Stephen's Story: A Little Tremor Wasn't Going to Stop Me

Thursday, November 29, 2012

Stephen (right) with his Case Manager, Andy.

Putting the luggage down, Stephen noticed a slight tremor in his left hand. Strange sensation he thought as he stared down at his hand.  Shrugging it off as a side effect of being tired; he picked up the luggage and continued on his way.

That was the spring of 2009 and Stephen was working several jobs at a mid-sized hotel including, but not limited to, banquet waiter, porter, front desk, dining room service – kind of like a jack of all trades.

As that summer progressed, he noticed the tremors were now in both hands and that his energy level was dropping, so much so, that there were several times he thought he was going to faint.

“It also was getting harder to hide my symptoms from my co-workers,” says Stephen. “My slight tremors had now turned to shakes, loud noises were making me nervous and I was unable to do banquet and dining room service tasks as it was simply too tiring.”

No matter how Stephen tried to hide his symptoms, “and believe me I tried”, he wasn't being successful because he had no idea what was happening to his body. People started staring and making assumptions – like maybe the tremors and shakes were a result of him drinking.  Stephen was nervous about admitting that his body was changing and he did not know why. Added to this was the stress of constantly worrying about what other people were thinking and saying around him.

“In the fall of 2010, there was a medical convention going on in town and the hotel I was working at was part of the conference,” says Stephen. “As I was assisting one of the hotel guests, who was a Doctor, he asked how long I had Parkinson's.  I asked him how he knew I had Parkinson's and he told me he was a Doctor and recognized some of my symptoms as Parkinson's.”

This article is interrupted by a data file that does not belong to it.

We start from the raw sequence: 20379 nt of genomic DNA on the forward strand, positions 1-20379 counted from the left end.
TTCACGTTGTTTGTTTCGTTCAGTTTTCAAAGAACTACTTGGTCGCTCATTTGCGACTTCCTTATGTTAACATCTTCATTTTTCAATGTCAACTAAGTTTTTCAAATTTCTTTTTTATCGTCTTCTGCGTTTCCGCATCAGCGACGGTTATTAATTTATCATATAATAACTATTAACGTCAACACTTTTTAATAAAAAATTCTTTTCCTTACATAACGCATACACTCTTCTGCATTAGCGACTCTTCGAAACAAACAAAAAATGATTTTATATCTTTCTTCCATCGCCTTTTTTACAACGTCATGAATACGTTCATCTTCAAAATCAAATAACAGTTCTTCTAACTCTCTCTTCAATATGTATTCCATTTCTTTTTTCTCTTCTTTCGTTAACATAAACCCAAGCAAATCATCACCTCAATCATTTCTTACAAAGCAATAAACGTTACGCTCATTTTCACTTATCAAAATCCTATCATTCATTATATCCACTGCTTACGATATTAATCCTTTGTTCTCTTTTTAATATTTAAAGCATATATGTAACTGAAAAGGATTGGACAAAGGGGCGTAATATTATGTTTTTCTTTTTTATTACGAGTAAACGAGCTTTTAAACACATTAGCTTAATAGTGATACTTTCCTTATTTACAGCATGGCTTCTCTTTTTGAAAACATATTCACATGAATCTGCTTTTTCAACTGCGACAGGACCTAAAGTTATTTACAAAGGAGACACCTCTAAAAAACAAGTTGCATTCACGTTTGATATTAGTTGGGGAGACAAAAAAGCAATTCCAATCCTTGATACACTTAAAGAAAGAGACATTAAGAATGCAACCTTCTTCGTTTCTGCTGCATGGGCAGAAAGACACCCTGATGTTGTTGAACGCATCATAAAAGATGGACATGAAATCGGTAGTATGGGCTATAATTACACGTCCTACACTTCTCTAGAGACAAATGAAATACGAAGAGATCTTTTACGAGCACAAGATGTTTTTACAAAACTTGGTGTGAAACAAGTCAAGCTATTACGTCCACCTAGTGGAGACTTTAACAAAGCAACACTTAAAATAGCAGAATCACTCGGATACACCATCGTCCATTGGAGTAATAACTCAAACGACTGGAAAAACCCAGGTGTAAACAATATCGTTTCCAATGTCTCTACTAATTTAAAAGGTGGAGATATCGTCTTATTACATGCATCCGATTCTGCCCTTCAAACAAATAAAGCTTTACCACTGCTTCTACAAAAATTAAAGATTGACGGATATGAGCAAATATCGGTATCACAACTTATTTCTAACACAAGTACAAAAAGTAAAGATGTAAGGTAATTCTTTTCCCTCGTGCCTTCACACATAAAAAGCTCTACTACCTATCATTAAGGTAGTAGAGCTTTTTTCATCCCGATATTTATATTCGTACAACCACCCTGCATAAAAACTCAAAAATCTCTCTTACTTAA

Finally Stephen had a name for what was happening to him. He went to the Foothills Hospital and received the official diagnosis in 2010. Knowing he had Parkinson's provided Stephen with the opportunity to be able to disclose to his employer. Together, they drew up a plan to provide accommodations to allow Stephen to continue to do his work. Simple accommodations such as not working the late shift, reducing the amount of weight he lifted, and the chance to sit down when he got tired.

Eventually, Stephen’s conditions worsened to where he had to go on medical leave and prepare for the new path his life was taking. Not sure what that path was to look like – Stephen found out about Champions through his Doctor and made an appointment to attend Orientation.

“Champions gave me the moral support and confidence I needed to start believing in myself again,” says Stephen. “The staff makes me laugh and they introduced me to other people in Calgary who were struggling with chronic medical conditions.  They also helped connect me to supports in the community, such as AISH. I felt like I finally belonged.”

Champions help Calgarians to see people with disabilities and chronic medical conditions differently.  They focus on the abilities and strengths of each individual and how they contribute to the overall fibre of the community – building a diverse, inclusion community where everyone is valued for themselves.


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